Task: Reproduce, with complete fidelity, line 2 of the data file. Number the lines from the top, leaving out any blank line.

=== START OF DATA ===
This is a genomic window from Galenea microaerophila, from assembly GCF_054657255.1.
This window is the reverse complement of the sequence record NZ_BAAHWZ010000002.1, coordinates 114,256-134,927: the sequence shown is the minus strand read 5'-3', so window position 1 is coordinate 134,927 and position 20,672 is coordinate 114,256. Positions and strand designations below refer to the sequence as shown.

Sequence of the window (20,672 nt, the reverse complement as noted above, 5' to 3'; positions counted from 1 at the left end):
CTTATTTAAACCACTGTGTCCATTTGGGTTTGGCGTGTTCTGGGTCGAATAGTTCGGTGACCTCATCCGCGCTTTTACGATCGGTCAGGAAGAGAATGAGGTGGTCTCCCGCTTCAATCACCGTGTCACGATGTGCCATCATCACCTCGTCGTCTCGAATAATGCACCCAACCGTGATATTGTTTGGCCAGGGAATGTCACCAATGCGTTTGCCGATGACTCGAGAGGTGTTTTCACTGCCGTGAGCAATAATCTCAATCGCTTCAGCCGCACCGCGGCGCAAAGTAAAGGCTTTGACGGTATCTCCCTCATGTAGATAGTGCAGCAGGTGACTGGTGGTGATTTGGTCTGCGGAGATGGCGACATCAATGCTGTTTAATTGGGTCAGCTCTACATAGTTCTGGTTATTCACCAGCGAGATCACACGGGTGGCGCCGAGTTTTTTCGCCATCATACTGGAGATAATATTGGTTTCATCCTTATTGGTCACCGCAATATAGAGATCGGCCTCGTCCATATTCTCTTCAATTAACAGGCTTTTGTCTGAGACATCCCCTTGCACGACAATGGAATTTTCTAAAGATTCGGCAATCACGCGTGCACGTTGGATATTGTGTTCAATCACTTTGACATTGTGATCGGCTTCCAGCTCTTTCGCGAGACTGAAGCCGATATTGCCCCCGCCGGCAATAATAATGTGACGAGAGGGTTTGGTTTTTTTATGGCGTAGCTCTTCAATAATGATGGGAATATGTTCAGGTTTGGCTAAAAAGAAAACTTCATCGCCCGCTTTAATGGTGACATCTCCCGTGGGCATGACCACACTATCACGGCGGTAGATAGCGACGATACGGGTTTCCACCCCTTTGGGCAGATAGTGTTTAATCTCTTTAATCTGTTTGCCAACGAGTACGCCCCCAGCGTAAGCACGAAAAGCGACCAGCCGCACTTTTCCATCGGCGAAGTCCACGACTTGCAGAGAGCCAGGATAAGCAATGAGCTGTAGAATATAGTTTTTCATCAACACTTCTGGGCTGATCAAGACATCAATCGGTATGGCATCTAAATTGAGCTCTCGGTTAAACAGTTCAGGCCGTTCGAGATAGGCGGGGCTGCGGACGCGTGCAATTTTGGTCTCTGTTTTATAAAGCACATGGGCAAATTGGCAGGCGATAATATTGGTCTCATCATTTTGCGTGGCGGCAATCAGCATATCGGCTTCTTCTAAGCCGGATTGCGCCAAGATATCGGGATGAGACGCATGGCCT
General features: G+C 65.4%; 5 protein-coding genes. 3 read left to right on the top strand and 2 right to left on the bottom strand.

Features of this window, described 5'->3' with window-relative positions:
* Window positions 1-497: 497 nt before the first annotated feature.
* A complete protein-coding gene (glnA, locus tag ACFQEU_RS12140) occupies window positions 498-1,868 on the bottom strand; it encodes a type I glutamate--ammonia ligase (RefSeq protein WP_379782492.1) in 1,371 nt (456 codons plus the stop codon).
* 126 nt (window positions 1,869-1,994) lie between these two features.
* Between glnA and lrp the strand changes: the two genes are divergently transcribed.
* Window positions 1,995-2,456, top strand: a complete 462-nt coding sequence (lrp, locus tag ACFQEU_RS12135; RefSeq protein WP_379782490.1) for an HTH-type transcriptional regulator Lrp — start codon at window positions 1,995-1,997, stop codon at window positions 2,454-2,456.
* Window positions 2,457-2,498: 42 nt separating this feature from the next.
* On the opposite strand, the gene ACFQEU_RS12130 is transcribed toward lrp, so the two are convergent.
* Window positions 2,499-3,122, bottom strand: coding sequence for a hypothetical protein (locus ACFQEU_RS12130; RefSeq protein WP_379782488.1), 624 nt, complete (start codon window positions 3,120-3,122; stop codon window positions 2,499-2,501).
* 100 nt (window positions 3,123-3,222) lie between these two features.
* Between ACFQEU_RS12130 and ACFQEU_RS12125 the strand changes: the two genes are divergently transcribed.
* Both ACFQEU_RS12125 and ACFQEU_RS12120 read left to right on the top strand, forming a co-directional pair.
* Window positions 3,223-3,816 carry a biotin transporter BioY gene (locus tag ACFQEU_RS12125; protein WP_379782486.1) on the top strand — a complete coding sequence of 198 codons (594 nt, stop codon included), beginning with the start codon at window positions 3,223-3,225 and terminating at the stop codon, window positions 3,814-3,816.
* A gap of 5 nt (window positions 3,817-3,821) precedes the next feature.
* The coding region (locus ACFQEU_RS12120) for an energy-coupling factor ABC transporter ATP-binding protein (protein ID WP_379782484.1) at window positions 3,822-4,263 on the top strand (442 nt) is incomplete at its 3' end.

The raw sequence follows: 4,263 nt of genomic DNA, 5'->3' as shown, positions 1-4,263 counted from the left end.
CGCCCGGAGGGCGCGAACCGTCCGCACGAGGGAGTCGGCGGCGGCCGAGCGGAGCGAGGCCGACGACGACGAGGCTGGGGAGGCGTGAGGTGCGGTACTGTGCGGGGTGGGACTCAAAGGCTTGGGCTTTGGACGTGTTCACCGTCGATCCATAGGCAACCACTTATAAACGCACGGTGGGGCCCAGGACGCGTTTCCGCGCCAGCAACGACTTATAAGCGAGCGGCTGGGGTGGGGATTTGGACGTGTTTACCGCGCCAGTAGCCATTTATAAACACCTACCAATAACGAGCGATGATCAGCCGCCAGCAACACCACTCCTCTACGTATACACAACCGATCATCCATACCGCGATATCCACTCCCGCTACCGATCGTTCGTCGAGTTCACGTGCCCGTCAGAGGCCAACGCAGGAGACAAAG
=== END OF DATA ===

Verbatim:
This window is the reverse complement of the sequence record NZ_BAAHWZ010000002.1, coordinates 114,256-134,927: the sequence shown is the minus strand read 5'-3', so window position 1 is coordinate 134,927 and position 20,672 is coordinate 114,256. Positions and strand designations below refer to the sequence as shown.